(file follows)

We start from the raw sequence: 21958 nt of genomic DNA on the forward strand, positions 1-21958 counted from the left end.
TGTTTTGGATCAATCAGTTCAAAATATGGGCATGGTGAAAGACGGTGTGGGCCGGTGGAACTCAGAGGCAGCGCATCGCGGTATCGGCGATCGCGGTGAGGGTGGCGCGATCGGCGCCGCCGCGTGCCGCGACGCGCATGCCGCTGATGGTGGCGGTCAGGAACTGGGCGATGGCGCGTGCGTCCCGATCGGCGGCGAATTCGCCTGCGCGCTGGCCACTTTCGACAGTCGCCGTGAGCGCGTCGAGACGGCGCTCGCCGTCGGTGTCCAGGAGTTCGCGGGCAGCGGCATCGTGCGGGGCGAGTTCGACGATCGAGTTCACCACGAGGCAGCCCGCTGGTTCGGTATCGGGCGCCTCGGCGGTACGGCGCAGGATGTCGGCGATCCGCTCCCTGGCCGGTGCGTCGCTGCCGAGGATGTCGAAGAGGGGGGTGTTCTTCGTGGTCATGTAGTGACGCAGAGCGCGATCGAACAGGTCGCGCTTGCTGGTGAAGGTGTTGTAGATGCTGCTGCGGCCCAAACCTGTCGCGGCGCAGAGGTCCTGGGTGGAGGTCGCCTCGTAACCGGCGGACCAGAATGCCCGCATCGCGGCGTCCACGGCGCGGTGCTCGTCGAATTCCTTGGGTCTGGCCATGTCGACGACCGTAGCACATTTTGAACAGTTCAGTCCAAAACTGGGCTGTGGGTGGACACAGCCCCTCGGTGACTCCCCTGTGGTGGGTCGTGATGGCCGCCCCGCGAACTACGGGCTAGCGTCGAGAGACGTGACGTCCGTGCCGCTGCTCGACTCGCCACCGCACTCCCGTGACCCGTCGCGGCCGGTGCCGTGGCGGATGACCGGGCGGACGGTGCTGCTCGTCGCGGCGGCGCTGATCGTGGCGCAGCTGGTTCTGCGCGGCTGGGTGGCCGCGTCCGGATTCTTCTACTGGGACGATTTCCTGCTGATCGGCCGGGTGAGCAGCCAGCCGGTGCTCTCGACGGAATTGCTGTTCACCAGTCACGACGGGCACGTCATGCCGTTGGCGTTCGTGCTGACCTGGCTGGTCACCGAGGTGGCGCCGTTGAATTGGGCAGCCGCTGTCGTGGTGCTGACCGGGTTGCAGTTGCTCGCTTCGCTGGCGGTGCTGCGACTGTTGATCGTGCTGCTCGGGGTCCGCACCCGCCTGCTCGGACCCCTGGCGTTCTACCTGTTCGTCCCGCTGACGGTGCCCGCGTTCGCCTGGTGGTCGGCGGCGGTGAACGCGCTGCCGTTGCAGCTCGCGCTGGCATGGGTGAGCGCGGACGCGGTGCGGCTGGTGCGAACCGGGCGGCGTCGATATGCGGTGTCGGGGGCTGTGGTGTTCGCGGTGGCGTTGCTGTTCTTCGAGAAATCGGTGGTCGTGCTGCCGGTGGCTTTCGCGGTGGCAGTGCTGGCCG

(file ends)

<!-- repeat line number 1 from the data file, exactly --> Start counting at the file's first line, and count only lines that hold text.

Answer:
We start from the raw sequence: 21958 nt of genomic DNA on the forward strand, positions 1-21958 counted from the left end.